Rishi Sunak delivered his speech on the main stage at the Tory conference in Manchester today. The chancellor appeared to prioritize political positioning and had little to offer in terms of big new policies, only announcing that various schemes will be rolled out. This includes the ‘kickstart’ scheme that subsidizes eligible youth jobs with Universal Credit, which has only seen 77,000 start in these roles rather than a figure approaching the 250,000 projected by the end of the year.
In his first in-person speech at the conference, Sunak reiterated that he is a fiscal hawk, praising the past “ten years of strong conservative management of our economy” by his predecessors and telling the room: “I believe in fiscal responsibility and in everyone in this room. ” it does, too. “It has been widely noted that Labor might have a hard time differentiating itself on the economy from the Conservatives, who implemented the licensing scheme and other bold measures during Covid, but Sunak emphasized today:” We must never forget that economic differences Fundamentals between us and Labor runs very deep. ”
Labor’s main criticism of the speech so far has been the lack of attention paid to the climate crisis. Look for the words ‘climate’, ‘green’, ‘COP26’, ‘nature’, ‘carbon’ or ‘net zero’, and not a single mention is found in the Sunak address. Ed Miliband, Labor’s energy spokesman, called it “deeply troubling” and contrasted the speech with that of shadow Chancellor Rachel Reeves, whose ideas for a green transition were at the center of her Brighton speech. The opposite of Sunak announced last week that Labor would put an additional £ 28 billion in capital investment towards a green transition “for each and every year of this decade.”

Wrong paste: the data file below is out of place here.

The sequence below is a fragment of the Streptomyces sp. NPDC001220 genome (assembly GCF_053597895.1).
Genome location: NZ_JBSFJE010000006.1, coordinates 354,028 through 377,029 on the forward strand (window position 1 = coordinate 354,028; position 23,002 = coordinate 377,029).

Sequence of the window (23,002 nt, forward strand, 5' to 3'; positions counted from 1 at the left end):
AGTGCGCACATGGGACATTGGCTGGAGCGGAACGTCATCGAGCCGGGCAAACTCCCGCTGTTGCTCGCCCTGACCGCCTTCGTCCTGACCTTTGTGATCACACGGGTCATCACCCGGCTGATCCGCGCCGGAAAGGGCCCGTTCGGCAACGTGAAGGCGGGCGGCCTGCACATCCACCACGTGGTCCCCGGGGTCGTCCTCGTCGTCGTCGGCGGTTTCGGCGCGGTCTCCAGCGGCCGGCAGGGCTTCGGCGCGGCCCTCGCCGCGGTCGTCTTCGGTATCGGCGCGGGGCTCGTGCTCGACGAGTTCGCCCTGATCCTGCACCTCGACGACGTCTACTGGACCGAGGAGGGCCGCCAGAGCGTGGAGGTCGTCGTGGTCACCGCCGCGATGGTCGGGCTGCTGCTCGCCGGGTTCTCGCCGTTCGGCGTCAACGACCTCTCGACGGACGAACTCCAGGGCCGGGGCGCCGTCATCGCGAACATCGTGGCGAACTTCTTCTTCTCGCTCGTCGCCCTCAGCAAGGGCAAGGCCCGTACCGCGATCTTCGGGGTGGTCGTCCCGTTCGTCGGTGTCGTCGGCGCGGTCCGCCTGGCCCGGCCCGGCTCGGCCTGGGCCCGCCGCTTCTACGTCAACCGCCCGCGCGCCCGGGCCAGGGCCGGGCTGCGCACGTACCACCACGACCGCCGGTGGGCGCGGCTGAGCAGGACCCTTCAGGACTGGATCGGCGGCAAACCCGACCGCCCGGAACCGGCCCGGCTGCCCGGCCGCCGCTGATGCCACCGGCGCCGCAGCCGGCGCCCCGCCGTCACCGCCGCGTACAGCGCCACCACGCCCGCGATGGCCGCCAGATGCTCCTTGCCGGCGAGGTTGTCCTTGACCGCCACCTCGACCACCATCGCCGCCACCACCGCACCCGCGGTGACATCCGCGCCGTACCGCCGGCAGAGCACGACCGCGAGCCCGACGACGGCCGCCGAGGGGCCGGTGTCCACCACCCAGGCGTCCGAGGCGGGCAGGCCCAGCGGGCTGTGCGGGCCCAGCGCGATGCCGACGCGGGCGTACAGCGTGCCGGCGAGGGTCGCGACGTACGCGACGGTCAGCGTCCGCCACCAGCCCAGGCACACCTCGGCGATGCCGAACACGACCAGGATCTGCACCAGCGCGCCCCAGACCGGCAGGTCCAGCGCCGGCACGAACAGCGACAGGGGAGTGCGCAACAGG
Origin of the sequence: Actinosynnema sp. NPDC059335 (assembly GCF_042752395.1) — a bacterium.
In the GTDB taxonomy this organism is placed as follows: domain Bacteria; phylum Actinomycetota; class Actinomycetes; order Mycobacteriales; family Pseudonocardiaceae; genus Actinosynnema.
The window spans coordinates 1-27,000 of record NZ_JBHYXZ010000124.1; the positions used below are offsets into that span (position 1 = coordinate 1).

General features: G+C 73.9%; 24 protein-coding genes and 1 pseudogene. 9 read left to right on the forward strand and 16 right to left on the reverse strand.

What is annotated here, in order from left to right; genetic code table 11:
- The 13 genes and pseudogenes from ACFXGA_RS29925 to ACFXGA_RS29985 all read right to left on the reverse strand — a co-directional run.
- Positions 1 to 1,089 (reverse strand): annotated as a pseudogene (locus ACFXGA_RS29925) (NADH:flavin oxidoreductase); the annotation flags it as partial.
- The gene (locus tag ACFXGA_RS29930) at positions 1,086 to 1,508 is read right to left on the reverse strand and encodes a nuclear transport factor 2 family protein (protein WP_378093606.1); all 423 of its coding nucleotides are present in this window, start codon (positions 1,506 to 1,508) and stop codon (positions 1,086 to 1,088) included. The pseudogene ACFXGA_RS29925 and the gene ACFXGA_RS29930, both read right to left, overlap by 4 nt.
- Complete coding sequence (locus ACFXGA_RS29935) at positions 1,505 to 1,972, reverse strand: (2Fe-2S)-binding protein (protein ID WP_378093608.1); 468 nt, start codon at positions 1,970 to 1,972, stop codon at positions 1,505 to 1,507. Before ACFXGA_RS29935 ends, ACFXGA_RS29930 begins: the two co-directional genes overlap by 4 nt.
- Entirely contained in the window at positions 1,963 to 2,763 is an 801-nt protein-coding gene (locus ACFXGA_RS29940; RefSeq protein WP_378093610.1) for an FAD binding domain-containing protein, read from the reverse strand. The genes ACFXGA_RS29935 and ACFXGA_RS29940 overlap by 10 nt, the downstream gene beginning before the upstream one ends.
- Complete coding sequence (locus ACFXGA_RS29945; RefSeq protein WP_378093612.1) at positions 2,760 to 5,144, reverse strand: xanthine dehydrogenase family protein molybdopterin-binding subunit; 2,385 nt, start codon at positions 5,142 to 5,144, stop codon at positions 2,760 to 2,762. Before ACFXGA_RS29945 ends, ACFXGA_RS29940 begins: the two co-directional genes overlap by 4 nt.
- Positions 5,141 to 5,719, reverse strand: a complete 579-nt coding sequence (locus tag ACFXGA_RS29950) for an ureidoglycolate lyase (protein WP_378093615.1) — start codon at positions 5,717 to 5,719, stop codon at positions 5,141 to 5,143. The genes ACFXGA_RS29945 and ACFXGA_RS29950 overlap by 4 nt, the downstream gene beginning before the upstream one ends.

The other key attack by the opposition party has been to say that Sunak’s speech demonstrated that he “denies the magnitude of the economic crisis that he has overseen” and “has no plan or will to address it.” Bridget Phillipson said: “Rishi Sunak has overseen the worst economic crisis in the G7, with our economy contracting by 9.9% in 2020, deeper than Italy (8.9%) and France (7.8%) – and our recovery even further than any other. ” another G7 economy. Rather than come up with a plan to boost our economy and invest in the skills we need and the challenges we face, he pretends there is no work to be done. ”
The TUC pointed to flaws in Sunak’s repeated line that the government wants to see “good work, better skills, and higher wages.” Frances O’Grady said that “there is no serious plan to raise the standard of living” as if the Chancellor wanted higher wages “he should not freeze the salary of millions of key workers.” He added that, in the face of the cost of living crisis, Sunak should reverse the cut to Universal Credit. Similarly, the Joseph Rowntree Foundation said: “The Chancellor may say that he has a plan for jobs but he does not have a plan to pay the bills … The government cannot credibly claim that it is going up while revenue is falling. of people”. But, by attacking Labor for wanting to increase profits and encouraging people to “increasingly lean on the state,” Sunak made it clear that this is exactly what he intends to do.
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